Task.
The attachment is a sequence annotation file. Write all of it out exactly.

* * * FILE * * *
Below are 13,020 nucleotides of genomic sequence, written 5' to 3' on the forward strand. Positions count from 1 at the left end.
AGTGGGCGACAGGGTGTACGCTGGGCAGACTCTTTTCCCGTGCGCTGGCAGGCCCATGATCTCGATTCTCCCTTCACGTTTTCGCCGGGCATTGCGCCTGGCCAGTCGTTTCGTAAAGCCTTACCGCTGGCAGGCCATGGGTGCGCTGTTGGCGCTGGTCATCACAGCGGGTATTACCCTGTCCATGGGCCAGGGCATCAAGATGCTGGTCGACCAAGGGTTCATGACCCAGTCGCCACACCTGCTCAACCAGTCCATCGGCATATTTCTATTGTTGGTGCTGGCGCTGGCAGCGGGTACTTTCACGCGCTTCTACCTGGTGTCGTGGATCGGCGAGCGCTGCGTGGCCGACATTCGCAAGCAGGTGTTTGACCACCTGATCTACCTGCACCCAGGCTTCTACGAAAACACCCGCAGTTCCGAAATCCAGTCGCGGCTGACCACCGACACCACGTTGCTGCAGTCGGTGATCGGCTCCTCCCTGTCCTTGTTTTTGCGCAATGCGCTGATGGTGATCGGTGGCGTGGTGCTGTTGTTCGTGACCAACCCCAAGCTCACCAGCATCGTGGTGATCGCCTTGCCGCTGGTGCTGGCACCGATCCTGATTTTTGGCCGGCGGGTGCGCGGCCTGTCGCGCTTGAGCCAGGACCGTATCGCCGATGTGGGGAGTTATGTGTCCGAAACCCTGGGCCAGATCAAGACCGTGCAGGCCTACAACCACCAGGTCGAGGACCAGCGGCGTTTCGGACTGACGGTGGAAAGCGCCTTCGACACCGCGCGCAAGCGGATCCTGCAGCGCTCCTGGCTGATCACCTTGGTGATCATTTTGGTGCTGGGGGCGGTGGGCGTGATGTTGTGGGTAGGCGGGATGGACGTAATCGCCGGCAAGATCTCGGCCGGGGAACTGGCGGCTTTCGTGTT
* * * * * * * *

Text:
Below are 13,020 nucleotides of genomic sequence, written 5' to 3' on the forward strand. Positions count from 1 at the left end.
AGTGGGCGACAGGGTGTACGCTGGGCAGACTCTTTTCCCGTGCGCTGGCAGGCCCATGATCTCGATTCTCCCTTCACGTTTTCGCCGGGCATTGCGCCTGGCCAGTCGTTTCGTAAAGCCTTACCGCTGGCAGGCCATGGGTGCGCTGTTGGCGCTGGTCATCACAGCGGGTATTACCCTGTCCATGGGCCAGGGCATCAAGATGCTGGTCGACCAAGGGTTCATGACCCAGTCGCCACACCTGCTCAACCAGTCCATCGGCATATTTCTATTGTTGGTGCTGGCGCTGGCAGCGGGTACTTTCACGCGCTTCTACCTGGTGTCGTGGATCGGCGAGCGCTGCGTGGCCGACATTCGCAAGCAGGTGTTTGACCACCTGATCTACCTGCACCCAGGCTTCTACGAAAACACCCGCAGTTCCGAAATCCAGTCGCGGCTGACCACCGACACCACGTTGCTGCAGTCGGTGATCGGCTCCTCCCTGTCCTTGTTTTTGCGCAATGCGCTGATGGTGATCGGTGGCGTGGTGCTGTTGTTCGTGACCAACCCCAAGCTCACCAGCATCGTGGTGATCGCCTTGCCGCTGGTGCTGGCACCGATCCTGATTTTTGGCCGGCGGGTGCGCGGCCTGTCGCGCTTGAGCCAGGACCGTATCGCCGATGTGGGGAGTTATGTGTCCGAAACCCTGGGCCAGATCAAGACCGTGCAGGCCTACAACCACCAGGTCGAGGACCAGCGGCGTTTCGGACTGACGGTGGAAAGCGCCTTCGACACCGCGCGCAAGCGGATCCTGCAGCGCTCCTGGCTGATCACCTTGGTGATCATTTTGGTGCTGGGGGCGGTGGGCGTGATGTTGTGGGTAGGCGGGATGGACGTAATCGCCGGCAAGATCTCGGCCGGGGAACTGGCGGCTTTCGTGTT